Buoys, quintessentially Maine. They dot the Maine landscape on houses, fences, and lobster traps. They are decorative and yet utilitarian. We take them for granted. they are seen, but seldom heard from.....they are just there. These are the buoys of Summer.
Buoys are flotation devices that lobstermen use to identify location of lobster traps.
According to Maine State Law, Title 12, Section 6434, It is unlawful for anyone except the licensed owner, or a Marine Patrol Officer to raise, lift, transfer, possess, or in any manner molest any lobster trap, warp, buoy, or lobster car. This includes all gear that has washed ashore and is seemingly abandoned.
Early lobster buoys were made from empty glass bottles. However, it became hard to tell which buoys belonged to which lobsterman. The bottle/glass buoys were not sturdy for the rough north Atlantic waters. During the 1800's lobstermen would carve buoys out of wood logs and painted them to identify the lobster traps. This evolved into a New England folk art which is still popular today.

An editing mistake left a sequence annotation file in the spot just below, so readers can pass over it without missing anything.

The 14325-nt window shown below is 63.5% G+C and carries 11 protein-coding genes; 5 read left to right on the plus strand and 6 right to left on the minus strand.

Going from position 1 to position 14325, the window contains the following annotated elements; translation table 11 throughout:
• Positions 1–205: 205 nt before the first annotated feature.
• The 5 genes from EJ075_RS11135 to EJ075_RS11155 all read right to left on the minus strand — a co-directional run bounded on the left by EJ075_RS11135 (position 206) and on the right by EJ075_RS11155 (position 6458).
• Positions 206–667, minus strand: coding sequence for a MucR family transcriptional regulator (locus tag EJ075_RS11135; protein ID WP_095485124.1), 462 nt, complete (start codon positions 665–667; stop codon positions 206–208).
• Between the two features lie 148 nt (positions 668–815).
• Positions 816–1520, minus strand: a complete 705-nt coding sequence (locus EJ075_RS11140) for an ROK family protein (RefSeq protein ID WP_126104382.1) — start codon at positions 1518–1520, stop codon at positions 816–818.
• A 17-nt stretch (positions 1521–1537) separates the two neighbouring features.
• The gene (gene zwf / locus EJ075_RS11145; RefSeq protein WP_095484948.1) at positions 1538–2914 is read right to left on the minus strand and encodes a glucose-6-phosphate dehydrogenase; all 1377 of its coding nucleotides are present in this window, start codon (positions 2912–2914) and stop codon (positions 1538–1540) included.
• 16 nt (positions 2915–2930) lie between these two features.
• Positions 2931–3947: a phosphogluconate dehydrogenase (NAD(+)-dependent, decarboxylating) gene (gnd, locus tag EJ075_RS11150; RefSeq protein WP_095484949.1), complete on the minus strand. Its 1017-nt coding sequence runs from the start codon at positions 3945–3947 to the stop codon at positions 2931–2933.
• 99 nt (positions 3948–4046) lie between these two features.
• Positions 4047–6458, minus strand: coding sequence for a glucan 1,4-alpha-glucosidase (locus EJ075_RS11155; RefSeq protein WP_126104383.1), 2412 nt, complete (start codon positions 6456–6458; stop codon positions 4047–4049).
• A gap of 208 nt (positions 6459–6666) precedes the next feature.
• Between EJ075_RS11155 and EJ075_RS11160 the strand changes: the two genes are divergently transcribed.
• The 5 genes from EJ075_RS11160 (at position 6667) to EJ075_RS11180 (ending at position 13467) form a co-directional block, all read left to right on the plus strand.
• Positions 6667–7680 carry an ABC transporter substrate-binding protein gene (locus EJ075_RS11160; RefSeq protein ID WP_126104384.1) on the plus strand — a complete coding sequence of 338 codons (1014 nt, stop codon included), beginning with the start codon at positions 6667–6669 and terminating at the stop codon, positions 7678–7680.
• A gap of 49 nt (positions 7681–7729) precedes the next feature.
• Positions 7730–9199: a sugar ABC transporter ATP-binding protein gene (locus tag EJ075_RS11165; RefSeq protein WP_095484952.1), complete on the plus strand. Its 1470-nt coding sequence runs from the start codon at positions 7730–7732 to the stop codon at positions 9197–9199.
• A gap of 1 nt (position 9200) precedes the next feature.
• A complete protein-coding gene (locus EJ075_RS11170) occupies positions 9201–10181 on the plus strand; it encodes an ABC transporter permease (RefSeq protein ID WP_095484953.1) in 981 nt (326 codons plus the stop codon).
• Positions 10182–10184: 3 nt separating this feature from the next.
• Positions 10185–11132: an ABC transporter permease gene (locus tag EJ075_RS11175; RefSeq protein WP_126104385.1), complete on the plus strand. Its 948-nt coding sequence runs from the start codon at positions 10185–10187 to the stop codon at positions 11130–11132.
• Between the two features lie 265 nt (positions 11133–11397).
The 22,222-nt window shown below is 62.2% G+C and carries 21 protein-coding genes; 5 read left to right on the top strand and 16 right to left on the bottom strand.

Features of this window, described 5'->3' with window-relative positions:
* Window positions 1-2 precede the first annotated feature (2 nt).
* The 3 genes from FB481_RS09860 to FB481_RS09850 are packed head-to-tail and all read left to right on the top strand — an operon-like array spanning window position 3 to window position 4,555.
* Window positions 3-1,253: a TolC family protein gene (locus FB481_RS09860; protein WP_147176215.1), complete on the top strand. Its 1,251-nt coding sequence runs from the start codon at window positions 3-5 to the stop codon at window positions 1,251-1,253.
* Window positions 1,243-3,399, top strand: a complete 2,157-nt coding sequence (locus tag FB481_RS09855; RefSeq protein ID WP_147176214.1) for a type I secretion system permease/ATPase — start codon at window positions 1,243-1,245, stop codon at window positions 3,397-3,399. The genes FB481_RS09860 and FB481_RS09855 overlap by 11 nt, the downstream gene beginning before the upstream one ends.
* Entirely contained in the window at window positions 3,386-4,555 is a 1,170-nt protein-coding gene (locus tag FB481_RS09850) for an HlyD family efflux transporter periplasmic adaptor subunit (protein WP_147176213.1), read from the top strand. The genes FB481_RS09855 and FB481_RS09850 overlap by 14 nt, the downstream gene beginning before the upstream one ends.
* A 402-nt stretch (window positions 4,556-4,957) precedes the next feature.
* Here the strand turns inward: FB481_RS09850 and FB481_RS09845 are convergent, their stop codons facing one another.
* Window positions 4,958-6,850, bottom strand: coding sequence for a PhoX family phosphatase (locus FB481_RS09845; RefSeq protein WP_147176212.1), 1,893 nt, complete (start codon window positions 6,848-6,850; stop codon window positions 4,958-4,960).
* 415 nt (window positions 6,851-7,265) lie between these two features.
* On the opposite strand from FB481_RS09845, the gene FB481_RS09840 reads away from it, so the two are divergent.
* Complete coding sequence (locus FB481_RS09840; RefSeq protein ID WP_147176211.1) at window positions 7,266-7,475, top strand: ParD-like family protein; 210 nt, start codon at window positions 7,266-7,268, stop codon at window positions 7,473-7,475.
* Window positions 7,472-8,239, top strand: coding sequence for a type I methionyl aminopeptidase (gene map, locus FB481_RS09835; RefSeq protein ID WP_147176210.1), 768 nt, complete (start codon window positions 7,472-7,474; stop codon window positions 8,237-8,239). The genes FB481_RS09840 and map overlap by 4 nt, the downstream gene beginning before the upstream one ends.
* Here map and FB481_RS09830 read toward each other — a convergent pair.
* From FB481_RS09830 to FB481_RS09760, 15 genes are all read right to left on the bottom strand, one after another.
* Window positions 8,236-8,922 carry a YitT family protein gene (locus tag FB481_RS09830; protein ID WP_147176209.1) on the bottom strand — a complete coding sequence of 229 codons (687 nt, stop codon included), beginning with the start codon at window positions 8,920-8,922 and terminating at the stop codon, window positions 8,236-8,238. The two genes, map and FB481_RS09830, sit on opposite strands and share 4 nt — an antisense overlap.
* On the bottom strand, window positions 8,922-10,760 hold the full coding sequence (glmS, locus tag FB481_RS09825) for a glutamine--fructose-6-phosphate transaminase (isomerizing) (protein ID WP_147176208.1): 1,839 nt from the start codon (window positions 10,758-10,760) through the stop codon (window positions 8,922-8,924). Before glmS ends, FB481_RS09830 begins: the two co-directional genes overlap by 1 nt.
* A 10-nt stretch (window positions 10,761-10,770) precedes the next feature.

Buoys are so popular and beloved in Maine, that people play a game of buoy baseball on Ogunquit beach. Buoy bats are made from authentic lobster buoys and hardwood handles. These products are produced in the neighboring town of South Berwick, and sold locally and on-line. http://www.buoysports.com/. No two Buoy Bats are alike because lobster buoys are made for fishing. There are blemishes and unique markings on these foam buoys, which truly makes this a unique sport product!